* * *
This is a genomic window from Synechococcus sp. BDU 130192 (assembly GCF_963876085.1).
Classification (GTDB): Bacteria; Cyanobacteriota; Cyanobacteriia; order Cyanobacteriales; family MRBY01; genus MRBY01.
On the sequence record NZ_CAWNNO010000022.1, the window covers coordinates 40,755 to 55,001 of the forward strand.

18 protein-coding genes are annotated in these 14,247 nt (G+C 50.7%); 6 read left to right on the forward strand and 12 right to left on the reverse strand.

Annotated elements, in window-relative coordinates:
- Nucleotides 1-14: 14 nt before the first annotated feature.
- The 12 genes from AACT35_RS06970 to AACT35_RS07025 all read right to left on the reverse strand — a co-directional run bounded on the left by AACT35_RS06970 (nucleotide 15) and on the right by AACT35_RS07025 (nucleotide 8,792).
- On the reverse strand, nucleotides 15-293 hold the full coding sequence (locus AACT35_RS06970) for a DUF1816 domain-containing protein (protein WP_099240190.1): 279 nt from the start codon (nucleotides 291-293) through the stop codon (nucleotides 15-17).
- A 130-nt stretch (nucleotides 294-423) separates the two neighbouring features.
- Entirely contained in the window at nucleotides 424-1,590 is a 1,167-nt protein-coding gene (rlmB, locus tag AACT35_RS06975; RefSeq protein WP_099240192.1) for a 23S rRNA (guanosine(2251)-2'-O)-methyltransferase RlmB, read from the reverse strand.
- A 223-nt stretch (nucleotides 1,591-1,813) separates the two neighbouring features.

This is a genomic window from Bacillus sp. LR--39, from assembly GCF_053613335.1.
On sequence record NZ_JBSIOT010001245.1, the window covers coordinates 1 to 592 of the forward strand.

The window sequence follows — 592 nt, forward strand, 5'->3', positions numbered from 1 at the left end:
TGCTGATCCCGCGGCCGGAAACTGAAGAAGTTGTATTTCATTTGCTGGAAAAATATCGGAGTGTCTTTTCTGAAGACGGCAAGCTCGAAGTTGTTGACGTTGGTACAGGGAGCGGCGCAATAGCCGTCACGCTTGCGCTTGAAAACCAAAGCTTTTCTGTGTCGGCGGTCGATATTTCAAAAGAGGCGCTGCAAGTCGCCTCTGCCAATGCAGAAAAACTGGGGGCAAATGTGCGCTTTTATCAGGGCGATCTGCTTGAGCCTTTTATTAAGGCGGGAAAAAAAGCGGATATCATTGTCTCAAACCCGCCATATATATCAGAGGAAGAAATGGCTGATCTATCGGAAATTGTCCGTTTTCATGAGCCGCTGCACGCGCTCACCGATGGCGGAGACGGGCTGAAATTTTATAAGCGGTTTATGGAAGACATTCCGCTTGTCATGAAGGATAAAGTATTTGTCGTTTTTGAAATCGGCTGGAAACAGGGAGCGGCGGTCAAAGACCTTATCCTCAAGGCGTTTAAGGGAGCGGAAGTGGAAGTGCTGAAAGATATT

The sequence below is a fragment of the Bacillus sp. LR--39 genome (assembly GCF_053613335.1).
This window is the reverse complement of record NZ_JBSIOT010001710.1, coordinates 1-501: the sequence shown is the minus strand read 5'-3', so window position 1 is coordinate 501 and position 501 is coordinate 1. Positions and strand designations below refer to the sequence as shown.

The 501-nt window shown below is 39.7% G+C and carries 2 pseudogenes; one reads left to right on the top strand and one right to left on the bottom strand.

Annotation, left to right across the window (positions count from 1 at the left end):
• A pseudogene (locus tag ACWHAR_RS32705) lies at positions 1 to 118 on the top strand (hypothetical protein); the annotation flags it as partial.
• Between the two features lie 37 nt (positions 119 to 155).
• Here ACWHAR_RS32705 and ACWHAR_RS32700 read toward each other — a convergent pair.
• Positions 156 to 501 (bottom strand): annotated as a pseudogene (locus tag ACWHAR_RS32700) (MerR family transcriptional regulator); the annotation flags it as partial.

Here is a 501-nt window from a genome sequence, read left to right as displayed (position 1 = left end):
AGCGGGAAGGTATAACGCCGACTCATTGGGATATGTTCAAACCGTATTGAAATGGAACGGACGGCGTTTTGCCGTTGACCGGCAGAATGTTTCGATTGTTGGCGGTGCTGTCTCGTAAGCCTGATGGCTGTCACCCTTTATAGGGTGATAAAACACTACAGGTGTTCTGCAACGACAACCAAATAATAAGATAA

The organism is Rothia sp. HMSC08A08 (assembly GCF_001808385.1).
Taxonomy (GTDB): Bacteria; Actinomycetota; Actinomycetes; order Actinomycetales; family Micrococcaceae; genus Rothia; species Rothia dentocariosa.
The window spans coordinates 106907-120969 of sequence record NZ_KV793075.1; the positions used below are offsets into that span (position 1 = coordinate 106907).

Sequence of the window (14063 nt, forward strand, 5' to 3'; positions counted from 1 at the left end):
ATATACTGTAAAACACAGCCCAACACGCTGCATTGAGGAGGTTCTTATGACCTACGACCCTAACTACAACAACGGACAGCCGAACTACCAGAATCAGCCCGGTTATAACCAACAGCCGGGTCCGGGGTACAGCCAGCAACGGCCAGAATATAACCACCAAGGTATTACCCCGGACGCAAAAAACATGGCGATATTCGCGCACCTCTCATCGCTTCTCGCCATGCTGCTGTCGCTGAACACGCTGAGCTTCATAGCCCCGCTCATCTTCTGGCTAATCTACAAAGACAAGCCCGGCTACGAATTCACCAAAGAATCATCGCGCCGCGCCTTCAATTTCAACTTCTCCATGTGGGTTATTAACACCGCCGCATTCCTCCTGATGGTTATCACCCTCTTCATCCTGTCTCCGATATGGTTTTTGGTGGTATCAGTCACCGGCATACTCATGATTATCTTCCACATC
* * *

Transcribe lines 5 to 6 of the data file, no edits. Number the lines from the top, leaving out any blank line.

Annotated elements, in window-relative coordinates:
- Nucleotides 1-14: 14 nt before the first annotated feature.